Proactive treatment prolongs kidney cancer patients’ life

November 1st, 2008 - 2:52 pm ICT by IANS  

Washington, Nov 1 (IANS) A proactive approach to treating kidney cancer patients ensures better results and prolongs life, according to a study based on 1,500 case histories.The one-size-fits-all approach used in such treatment should be changed, based on the results of the 15-year-old study, said Arie Belldegrun, co-author of the study, a professor of urology at University of California Los Angeles’s (UCLA) Jonsson Comprehensive Cancer Centre.

“This is the most important work that we’ve done out of the kidney cancer programme at UCLA,” Belldegrun said. “We outline the foundation for personalised kidney cancer therapy. We have shown that not all kidney cancer patients are the same, not all localised kidney cancers are the same and not all metastatic kidney cancers are the same.”

The study found that patients with localised kidney cancer could be at low, intermediate or high risk, based on the chance of recurrence. Some patients have better outcomes while others may have very aggressive cancers.

If a patient with localised cancer is identified as low risk, his five-year survival rate is expected to be 97 percent, while his 10-year survival rate is 92 percent, according to an UCLA release.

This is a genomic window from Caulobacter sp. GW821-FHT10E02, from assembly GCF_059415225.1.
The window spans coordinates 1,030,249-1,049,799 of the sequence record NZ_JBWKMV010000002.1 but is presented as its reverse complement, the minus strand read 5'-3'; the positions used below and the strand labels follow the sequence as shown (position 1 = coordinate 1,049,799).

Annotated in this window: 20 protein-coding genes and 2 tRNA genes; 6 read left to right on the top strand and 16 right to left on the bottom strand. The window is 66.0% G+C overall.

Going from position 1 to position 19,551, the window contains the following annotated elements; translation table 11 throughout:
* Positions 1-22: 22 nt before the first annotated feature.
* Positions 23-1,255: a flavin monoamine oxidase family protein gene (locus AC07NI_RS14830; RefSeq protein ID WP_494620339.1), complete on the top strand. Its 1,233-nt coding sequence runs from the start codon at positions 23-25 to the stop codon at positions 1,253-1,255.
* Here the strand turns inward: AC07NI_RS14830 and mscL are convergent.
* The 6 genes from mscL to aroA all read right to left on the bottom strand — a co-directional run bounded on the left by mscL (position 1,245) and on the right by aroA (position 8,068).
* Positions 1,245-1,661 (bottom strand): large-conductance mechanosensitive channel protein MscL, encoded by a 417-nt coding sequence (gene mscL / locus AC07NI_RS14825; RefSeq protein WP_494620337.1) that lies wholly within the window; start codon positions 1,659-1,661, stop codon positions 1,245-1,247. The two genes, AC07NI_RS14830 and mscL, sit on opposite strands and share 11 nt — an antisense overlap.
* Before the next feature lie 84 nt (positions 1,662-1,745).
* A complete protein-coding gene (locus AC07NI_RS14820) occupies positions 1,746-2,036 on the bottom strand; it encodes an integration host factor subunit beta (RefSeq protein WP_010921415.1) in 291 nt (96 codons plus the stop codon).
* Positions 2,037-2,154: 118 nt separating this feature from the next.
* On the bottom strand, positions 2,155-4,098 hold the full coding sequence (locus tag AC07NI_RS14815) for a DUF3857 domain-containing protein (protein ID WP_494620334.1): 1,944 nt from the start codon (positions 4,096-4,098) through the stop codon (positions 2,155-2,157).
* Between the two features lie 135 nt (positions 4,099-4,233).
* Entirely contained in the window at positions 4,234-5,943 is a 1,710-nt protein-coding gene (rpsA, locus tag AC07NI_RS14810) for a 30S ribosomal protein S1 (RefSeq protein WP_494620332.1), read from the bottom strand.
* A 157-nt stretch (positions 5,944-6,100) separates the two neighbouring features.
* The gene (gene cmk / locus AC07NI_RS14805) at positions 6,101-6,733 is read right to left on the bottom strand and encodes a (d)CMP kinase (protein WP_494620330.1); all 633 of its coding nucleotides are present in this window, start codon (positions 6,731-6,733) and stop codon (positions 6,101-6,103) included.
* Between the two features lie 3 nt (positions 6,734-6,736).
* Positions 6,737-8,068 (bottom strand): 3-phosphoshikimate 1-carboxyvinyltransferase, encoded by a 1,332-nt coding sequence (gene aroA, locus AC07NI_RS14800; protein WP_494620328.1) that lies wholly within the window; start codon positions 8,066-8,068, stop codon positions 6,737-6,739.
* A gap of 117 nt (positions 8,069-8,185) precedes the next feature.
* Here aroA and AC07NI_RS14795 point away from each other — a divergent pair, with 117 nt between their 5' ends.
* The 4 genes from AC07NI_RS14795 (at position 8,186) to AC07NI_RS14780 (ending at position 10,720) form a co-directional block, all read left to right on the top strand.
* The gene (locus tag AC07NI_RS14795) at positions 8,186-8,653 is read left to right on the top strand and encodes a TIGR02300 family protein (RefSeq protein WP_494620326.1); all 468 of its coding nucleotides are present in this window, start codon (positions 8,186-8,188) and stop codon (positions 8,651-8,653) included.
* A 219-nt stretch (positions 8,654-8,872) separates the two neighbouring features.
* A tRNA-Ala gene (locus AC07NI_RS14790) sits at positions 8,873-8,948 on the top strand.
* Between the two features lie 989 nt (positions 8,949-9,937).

An intermediate risk patient with localised disease would have a five-year survival rate of 81 percent and a 10-year survival rate of 61 percent. A high risk patient has a five-year survival rate of 62 percent, with a 10-year survival of 41 percent.

The study showed that a patient with low-risk, localised kidney cancer could be treated only with surgery and expect an excellent outcome. Such a move would spare the patient from having to undergo radiation or immunotherapy, which result in harsh side effects.

However, for a patient with high-risk, localised kidney cancer, surgery would not be enough. Additional therapy such as targeted treatments or immunotherapy should be considered in order to give the patient the best possible outcome.

The study appeared in Saturday’s issue of Cancer, journal of the American Cancer Society.

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